Critics who spent the past week urging Governor Charlie Baker to tell Massachusetts residents to stay home are welcoming today’s announcement in which Baker did exactly that — while also urging the governor and State House to act with more alacrity as the coronavirus crisis unfolds.
“I think it was the right call,” said State Representative Mike Connolly (D — Cambridge), who previously urged Baker to take action in an open letter signed by dozens of other elected officials.
“I would have liked to see this announcement come early last week,” Connolly added. “Unfortunately, I think we will see many more cases that would have otherwise been prevented. But nevertheless, I’m glad and relieved to see the call came today.”
Now that Baker has taken this step, Connolly said, it’s time for the Legislature to back him up.
“There needs to now be government action to support everyone who’s wondering how they’ll make it through the month, how they’ll make it through this crisis situation,” Connolly said.
“I filed legislation to halt all evictions and all foreclosures in the Commonwealth about two weeks ago,” he added. “That bill has already received about  cosponsors … and just last night, House Speaker Robert DeLeo and Senate President Karen Spilka announced that they would be moving forward with legislation to address the concerns of renters and homeowners. So that’s a big piece.
“Beyond that, I think we need direct cash assistance. We need student debt-forgiveness," he continued. "We need to put freezes and holds on things like loans and credit-card bills, for people who won’t be able to make those payments.”
On Monday morning, Baker ordered all nonessential businesses to close beginning Tuesday, but stopped short of ordering private citizens to stay in their homes.
"It doesn't make sense from a public health point of view,” Baker said. “And it's not realistic, especially if people need to get to work at essential businesses or go to places like grocery stores, pharmacies or hospitals or healthcare providers.
Instead, Baker issued an advisory urging Massachusetts residents to practice social distancing, avoid travel when possible and simply stay put — especially people over 60.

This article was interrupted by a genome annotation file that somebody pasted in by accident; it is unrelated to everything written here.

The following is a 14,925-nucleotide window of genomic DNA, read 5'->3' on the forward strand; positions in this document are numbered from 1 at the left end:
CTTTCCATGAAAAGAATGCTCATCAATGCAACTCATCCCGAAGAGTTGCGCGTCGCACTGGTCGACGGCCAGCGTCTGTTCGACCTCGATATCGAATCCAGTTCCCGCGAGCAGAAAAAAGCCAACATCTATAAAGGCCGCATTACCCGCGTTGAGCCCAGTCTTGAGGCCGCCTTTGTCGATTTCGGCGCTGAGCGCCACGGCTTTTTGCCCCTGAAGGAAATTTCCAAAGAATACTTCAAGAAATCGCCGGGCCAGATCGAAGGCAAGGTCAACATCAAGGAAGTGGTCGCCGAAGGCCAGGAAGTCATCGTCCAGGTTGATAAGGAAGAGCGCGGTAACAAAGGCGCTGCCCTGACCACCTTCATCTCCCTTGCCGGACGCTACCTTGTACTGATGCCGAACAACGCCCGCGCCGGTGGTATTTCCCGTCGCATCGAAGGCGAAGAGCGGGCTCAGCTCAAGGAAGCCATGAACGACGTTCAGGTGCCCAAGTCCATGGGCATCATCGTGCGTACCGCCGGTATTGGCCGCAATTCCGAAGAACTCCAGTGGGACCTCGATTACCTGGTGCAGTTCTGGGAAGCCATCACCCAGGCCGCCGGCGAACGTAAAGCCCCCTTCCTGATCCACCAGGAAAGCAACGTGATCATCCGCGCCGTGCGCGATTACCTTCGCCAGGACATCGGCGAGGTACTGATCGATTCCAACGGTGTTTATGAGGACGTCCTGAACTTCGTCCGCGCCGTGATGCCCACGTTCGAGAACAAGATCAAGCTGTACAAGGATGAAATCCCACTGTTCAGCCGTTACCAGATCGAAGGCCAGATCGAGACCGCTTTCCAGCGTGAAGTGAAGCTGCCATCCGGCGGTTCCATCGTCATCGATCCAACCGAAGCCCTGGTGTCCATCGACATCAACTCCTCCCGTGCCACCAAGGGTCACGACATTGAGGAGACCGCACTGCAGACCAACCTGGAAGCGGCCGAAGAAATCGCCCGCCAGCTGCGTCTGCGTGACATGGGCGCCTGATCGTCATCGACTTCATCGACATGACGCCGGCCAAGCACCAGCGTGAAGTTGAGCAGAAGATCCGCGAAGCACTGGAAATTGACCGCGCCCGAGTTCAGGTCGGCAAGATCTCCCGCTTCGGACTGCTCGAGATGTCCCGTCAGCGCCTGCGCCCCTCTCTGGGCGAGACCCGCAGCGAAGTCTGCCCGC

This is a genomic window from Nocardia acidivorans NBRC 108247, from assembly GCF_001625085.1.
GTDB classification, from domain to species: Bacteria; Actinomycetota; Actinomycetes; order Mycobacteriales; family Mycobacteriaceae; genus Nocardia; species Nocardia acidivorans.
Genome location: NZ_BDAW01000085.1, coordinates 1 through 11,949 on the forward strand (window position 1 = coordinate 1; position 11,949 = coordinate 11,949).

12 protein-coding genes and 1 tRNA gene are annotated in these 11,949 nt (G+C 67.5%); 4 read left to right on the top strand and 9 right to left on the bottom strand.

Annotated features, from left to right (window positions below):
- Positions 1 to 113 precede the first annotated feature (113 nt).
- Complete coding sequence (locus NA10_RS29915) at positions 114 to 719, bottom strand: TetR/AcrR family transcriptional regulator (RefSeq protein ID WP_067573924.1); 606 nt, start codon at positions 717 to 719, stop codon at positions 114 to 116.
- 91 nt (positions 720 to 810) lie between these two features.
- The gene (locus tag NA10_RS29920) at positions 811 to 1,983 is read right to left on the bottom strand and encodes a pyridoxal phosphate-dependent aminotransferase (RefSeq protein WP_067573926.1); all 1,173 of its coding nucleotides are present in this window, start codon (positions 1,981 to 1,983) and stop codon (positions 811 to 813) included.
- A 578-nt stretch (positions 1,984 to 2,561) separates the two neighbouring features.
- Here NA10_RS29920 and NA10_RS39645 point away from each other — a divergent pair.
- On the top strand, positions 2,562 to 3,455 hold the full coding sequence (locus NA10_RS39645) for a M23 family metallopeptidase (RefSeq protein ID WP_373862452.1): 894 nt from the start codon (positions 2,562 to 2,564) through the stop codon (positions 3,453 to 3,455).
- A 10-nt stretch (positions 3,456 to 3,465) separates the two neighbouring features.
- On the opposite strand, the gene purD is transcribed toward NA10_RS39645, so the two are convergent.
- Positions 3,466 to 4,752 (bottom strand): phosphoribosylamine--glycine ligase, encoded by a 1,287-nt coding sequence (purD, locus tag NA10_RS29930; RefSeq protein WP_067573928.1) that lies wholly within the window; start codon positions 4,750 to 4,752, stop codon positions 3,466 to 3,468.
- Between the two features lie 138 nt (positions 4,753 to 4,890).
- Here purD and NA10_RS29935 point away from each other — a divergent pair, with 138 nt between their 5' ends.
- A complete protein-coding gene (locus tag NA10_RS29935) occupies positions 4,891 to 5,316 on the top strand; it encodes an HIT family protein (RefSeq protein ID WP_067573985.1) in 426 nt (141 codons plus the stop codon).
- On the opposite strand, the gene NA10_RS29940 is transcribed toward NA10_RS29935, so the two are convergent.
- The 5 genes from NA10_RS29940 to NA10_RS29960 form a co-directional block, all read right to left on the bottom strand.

Medical facilities and grocery stores, as well as gas stations, mass transit, airlines, laundromats, convenience and hardware stores, shelters, utility companies and kennels will all remain open, according to Baker.
"We will always allow all grocery stores, pharmacies and other types of businesses that provide essential goods and services to Massachusetts residents to continue to operate,” Baker said. “And we will not stop anyone from accessing these essential businesses.”
Like Connolly, State Senator Jamie Eldridge (D — Acton) had signed that open letter urging Baker to tell Massachusetts residents to stay home. He also praised Monday’s announcement.
“I think it’s a major step,” Eldridge said. “And I think the stay-at-home advisory really reinforces what I’m seeing a lot of my constituents say, which is, ‘We’re still seeing people going out shopping or going to a park, but not practicing social distancing.’”
Eldridge agrees that the Legislature should follow Baker’s directive with action of its own. But he argues that there, too, Baker has a role to play.
“The governor [could] say, ‘You know, let’s pass a massive [supplemental] budget for everything from food assistance to rent assistance to financial support to community hospitals and community health centers,” Eldridge said. “Showing a more aggressive [approach] toward reducing our prison population. Because all of these things are just as tied to reducing the coronavirus as [Baker’s] different orders limiting contact or closing businesses.